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As businesses continue to struggle, Ohio extends COVID-19 unemployment benefits

Ohio expanding unemployment
Posted at 5:46 PM, Jul 06, 2020
and last updated 2020-07-06 19:35:41-04

CINCINNATI — On Monday, the Ohio Department of Job and Family Services announced a new, extended-benefits program for unemployment. The program will bring an additional 20 weeks of relief for individuals who qualify.

Those who are qualified can expect to hear from ODJFS about the extended aid. The new program targets Ohioans who used up 26 weeks of regular unemployment and 13 weeks of pandemic emergency benefits. It still leaves out one third of the one million people who initially applied for help.

This program also comes on the tail of the $600 per week federal CARES Act payments set to expire before the end of July.

"It remains to be seen whether Congress will act in time," said Kimberly Hall, director of ODJFS. "I do expect there will be another bill. It's just a matter of what that legislation will look like."

For business owners and employees still struggling amid the COVID-19 pandemic, the extension in Ohio is crucial.

"That's huge for us," said Marie Grooms, co-owner of Hi-Tech Audio Video Solutions. "Without that money, no rent."

Grooms and her partner, Rick Lakoduk, have owned their company for eight years, successfully netting reliable contractors and near five-star reviews that made them one of Amazon's go-to home installers until March 17. Then, Amazon shut down home services because of the pandemic. Grooms and Lakoduk have been relying on unemployment and federal pandemic assistance since.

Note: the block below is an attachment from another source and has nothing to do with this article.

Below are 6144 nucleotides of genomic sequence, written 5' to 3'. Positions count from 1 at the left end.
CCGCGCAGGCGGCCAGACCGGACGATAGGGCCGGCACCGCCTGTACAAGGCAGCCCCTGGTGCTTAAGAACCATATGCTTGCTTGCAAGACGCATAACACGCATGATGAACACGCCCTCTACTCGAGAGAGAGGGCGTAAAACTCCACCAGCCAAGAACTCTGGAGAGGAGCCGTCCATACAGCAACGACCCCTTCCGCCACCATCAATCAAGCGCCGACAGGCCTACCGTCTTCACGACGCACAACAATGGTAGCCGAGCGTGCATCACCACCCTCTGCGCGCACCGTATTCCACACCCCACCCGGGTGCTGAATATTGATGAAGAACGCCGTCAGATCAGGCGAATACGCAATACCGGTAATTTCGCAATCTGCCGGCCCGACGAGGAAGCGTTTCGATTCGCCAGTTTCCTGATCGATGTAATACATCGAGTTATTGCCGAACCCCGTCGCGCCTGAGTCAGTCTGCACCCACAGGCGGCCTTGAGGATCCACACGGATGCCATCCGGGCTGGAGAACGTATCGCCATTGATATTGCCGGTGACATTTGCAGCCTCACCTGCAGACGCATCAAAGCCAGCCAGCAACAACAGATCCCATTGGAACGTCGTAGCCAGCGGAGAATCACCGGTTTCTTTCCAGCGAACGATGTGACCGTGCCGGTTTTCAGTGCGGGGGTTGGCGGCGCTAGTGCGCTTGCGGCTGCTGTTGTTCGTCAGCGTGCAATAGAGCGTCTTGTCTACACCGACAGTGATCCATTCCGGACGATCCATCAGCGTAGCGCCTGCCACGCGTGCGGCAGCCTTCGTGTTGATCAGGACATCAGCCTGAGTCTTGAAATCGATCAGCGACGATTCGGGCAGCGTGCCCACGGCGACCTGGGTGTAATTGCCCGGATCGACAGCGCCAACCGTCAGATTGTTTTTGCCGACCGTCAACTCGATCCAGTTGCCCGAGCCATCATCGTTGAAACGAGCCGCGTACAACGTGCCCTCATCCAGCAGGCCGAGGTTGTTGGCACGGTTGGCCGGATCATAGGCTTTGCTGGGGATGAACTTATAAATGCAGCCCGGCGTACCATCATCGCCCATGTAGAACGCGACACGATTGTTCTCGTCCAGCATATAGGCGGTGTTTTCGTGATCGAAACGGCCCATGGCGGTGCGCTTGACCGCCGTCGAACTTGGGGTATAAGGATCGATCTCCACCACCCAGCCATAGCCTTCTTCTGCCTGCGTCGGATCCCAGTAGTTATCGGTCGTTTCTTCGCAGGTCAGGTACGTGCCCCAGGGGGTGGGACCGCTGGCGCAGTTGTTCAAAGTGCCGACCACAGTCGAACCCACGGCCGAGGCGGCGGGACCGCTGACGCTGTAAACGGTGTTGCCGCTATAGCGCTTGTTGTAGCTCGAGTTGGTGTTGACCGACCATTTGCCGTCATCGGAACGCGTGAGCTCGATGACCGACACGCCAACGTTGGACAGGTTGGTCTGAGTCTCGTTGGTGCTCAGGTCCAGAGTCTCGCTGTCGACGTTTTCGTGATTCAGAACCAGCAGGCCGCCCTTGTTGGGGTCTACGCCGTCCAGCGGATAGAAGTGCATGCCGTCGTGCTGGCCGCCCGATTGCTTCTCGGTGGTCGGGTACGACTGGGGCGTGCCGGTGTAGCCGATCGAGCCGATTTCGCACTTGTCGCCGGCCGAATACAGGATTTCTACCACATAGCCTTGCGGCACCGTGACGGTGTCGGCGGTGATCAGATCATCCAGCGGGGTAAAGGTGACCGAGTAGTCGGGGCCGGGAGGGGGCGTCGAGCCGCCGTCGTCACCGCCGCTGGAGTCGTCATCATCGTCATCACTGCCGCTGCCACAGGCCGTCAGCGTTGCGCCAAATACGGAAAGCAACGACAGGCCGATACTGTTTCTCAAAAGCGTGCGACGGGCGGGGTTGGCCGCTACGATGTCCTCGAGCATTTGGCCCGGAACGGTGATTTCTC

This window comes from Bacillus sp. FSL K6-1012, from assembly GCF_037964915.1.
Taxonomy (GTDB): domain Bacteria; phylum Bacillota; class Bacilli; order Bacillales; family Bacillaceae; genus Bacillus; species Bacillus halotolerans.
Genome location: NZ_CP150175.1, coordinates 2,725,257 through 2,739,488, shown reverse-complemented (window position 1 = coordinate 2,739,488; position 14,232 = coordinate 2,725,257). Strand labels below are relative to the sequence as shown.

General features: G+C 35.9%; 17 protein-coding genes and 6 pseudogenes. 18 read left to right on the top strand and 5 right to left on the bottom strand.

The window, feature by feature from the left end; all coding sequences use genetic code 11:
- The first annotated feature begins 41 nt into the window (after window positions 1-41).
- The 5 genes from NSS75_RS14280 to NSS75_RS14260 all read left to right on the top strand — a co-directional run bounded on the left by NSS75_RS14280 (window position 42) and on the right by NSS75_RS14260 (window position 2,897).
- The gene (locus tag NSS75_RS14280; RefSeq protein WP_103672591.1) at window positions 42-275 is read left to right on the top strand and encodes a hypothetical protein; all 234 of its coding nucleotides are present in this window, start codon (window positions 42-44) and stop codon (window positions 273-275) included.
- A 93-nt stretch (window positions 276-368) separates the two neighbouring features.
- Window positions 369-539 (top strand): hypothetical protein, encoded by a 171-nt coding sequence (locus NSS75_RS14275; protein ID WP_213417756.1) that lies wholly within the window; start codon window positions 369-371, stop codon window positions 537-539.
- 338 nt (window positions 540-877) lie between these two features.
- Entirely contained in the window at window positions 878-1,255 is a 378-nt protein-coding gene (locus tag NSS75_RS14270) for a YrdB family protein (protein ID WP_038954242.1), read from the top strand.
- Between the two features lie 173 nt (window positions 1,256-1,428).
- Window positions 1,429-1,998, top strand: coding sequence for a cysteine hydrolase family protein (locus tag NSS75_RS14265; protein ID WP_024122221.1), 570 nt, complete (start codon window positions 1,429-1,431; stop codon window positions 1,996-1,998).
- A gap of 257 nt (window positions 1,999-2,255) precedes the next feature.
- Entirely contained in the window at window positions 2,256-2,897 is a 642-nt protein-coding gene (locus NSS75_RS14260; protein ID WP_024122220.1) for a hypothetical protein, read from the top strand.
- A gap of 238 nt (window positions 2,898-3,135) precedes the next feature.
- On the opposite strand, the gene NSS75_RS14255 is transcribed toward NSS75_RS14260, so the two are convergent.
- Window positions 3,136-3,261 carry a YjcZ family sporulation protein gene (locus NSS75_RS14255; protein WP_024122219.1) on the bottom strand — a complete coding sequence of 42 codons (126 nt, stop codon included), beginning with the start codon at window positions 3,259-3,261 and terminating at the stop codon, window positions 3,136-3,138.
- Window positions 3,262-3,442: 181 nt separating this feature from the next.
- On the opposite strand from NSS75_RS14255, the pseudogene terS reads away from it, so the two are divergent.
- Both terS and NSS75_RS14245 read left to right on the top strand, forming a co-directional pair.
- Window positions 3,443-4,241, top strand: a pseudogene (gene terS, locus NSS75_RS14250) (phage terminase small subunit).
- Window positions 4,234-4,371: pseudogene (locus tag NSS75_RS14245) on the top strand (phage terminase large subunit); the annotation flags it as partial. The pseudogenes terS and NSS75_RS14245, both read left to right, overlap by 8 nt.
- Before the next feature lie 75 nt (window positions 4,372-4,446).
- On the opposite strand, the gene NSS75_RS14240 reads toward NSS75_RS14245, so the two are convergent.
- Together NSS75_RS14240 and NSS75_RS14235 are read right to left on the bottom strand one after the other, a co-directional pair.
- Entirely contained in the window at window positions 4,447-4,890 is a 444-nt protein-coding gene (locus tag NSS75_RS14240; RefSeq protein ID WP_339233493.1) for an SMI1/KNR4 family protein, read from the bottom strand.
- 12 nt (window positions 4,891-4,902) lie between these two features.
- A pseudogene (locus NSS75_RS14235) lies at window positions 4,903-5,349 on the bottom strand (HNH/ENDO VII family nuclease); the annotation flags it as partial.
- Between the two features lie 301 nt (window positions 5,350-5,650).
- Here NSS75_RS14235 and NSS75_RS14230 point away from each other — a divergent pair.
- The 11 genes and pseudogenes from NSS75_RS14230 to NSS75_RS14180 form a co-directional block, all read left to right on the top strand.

Until Ohio's announcement of the extension on Monday, their worries piled up as much as their bills.

"Spent a lot of time researching, trying to figure out how are we going to move forward?" said Grooms. "How are we going to get help? Because obviously 90 percent or more of our income is gone."

One of their company's contractors, Keith Bleything, is a 28-year-old father of two and the drop in work has affected his family, while he noted Congress going home for a two-week recess.

"If you guys can go on vacation while people are suffering to pay their bills, then you truly don't care as much about your jobs as you say you do," said Bleything.

The news of the extension was important for Bleything, but he said he's still eager to get back to work.

Without help, or a surge in business through their new website, Grooms and Lakoduk said they wonder if their business will be able to have a future.

"I don't know if we can keep it and still live here," said Grooms. "We have to think of other options. I don't know. We are at a loss at this point."